Euston Station opened on 20 July 1837. It was the first railway terminal in a capital city anywhere in the world – and it was beautiful, too boot.
As the first train steamed into Euston 177 years ago today, on 20 July 1837, Victorians travelling between Birmingham and London would have heaved a sigh of relief. Until then that journey took arduous 12-hour coach ride; the new railway connection cut the time by almost half – commuters don’t know how easy they have it these days.
Just like the early days of commercial air travel, there was a sense of occasion to travelling by train. Carriages entered Euston through a 70ft high ceremonial Greek arch with immense pillars and four bronze doors – a spectacular Italianate hall was added in 1849…..and to big up the experience, Euston built the first railway hotel in the country in 1939 for the comfort of its customers.
(There’s actually a campaign to rebuild the Arch at www.eustonarch.org. I think it would make a great ‘re-addition’ to London.)
It wasn’t just the station that was a feat of engineering. Early steam trains didn’t have the puff to make it up the hill between Euston and Camden. The solution? Build a ‘stationary engine winding house’ to pull carriages, full of passengers, up an endless rope and then hitch them to engines for the onward journey.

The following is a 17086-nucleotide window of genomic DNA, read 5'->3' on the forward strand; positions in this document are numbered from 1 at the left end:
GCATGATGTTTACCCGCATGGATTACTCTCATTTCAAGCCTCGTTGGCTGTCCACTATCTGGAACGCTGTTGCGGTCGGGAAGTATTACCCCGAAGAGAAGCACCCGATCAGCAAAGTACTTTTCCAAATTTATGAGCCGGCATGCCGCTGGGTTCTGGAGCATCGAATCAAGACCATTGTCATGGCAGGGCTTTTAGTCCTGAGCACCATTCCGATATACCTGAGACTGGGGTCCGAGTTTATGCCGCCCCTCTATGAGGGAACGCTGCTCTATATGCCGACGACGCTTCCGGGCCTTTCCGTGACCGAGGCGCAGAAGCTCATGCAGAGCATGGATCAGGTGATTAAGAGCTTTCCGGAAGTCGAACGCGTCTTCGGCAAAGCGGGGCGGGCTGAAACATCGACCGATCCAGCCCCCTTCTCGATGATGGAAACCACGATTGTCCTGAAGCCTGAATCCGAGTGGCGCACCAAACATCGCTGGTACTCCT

Here are some more Euston station facts
- When it opened, Euston had only two platforms: one each for departures and arrivals
- Arriving passengers could step off the train and directly into carriages waiting for them.
- British Rail destroyed the Arch in 1962. (Sigh.)
- More than one million people use Euston station every week
- And on 1 November 2011 Adam King of ‘King and Allen’ Bespoke Tailoring asked Lucy Rogers to marry him on the 19:57 overground train from Euston to Watford Junction.